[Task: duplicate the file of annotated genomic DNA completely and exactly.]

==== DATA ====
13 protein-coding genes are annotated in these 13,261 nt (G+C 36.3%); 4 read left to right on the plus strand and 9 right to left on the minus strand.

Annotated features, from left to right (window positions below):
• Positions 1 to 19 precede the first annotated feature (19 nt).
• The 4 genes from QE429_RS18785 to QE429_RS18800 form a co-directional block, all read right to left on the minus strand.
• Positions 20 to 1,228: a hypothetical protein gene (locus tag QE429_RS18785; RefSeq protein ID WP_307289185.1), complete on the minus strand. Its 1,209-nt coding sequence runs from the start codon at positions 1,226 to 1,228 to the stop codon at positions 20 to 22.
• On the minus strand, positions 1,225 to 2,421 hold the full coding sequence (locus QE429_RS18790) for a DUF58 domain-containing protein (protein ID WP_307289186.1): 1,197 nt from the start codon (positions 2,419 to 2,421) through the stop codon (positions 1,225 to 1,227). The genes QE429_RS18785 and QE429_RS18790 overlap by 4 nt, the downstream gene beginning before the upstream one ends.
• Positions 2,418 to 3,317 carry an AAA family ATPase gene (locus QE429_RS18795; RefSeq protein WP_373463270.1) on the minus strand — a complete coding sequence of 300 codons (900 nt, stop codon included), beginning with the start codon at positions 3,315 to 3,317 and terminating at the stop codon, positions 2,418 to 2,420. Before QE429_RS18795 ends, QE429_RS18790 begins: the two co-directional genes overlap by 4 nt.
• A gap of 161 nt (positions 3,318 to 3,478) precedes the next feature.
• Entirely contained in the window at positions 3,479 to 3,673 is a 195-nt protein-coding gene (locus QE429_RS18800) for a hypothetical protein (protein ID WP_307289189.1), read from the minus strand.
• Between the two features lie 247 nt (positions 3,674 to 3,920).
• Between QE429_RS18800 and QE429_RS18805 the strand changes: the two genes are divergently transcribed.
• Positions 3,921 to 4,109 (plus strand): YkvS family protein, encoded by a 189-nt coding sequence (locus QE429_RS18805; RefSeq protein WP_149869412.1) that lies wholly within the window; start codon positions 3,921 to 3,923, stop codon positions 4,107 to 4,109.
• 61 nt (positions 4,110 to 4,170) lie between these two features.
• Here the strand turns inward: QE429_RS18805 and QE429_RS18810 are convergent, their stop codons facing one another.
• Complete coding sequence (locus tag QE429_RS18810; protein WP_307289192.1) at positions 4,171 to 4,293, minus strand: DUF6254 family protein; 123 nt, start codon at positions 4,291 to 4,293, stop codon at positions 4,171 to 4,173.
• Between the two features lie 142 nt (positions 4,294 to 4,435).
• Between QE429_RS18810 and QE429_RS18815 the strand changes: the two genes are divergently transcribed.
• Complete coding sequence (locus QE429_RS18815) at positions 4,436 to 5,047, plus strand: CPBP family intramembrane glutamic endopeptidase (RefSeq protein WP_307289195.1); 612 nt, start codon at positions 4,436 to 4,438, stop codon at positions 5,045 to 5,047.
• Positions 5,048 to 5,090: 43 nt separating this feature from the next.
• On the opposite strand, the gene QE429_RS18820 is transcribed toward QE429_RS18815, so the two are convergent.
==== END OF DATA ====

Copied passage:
13 protein-coding genes are annotated in these 13,261 nt (G+C 36.3%); 4 read left to right on the plus strand and 9 right to left on the minus strand.

Annotated features, from left to right (window positions below):
• Positions 1 to 19 precede the first annotated feature (19 nt).
• The 4 genes from QE429_RS18785 to QE429_RS18800 form a co-directional block, all read right to left on the minus strand.
• Positions 20 to 1,228: a hypothetical protein gene (locus tag QE429_RS18785; RefSeq protein ID WP_307289185.1), complete on the minus strand. Its 1,209-nt coding sequence runs from the start codon at positions 1,226 to 1,228 to the stop codon at positions 20 to 22.
• On the minus strand, positions 1,225 to 2,421 hold the full coding sequence (locus QE429_RS18790) for a DUF58 domain-containing protein (protein ID WP_307289186.1): 1,197 nt from the start codon (positions 2,419 to 2,421) through the stop codon (positions 1,225 to 1,227). The genes QE429_RS18785 and QE429_RS18790 overlap by 4 nt, the downstream gene beginning before the upstream one ends.
• Positions 2,418 to 3,317 carry an AAA family ATPase gene (locus QE429_RS18795; RefSeq protein WP_373463270.1) on the minus strand — a complete coding sequence of 300 codons (900 nt, stop codon included), beginning with the start codon at positions 3,315 to 3,317 and terminating at the stop codon, positions 2,418 to 2,420. Before QE429_RS18795 ends, QE429_RS18790 begins: the two co-directional genes overlap by 4 nt.
• A gap of 161 nt (positions 3,318 to 3,478) precedes the next feature.
• Entirely contained in the window at positions 3,479 to 3,673 is a 195-nt protein-coding gene (locus QE429_RS18800) for a hypothetical protein (protein ID WP_307289189.1), read from the minus strand.
• Between the two features lie 247 nt (positions 3,674 to 3,920).
• Between QE429_RS18800 and QE429_RS18805 the strand changes: the two genes are divergently transcribed.
• Positions 3,921 to 4,109 (plus strand): YkvS family protein, encoded by a 189-nt coding sequence (locus QE429_RS18805; RefSeq protein WP_149869412.1) that lies wholly within the window; start codon positions 3,921 to 3,923, stop codon positions 4,107 to 4,109.
• 61 nt (positions 4,110 to 4,170) lie between these two features.
• Here the strand turns inward: QE429_RS18805 and QE429_RS18810 are convergent, their stop codons facing one another.
• Complete coding sequence (locus tag QE429_RS18810; protein WP_307289192.1) at positions 4,171 to 4,293, minus strand: DUF6254 family protein; 123 nt, start codon at positions 4,291 to 4,293, stop codon at positions 4,171 to 4,173.
• Between the two features lie 142 nt (positions 4,294 to 4,435).
• Between QE429_RS18810 and QE429_RS18815 the strand changes: the two genes are divergently transcribed.
• Complete coding sequence (locus QE429_RS18815) at positions 4,436 to 5,047, plus strand: CPBP family intramembrane glutamic endopeptidase (RefSeq protein WP_307289195.1); 612 nt, start codon at positions 4,436 to 4,438, stop codon at positions 5,045 to 5,047.
• Positions 5,048 to 5,090: 43 nt separating this feature from the next.
• On the opposite strand, the gene QE429_RS18820 is transcribed toward QE429_RS18815, so the two are convergent.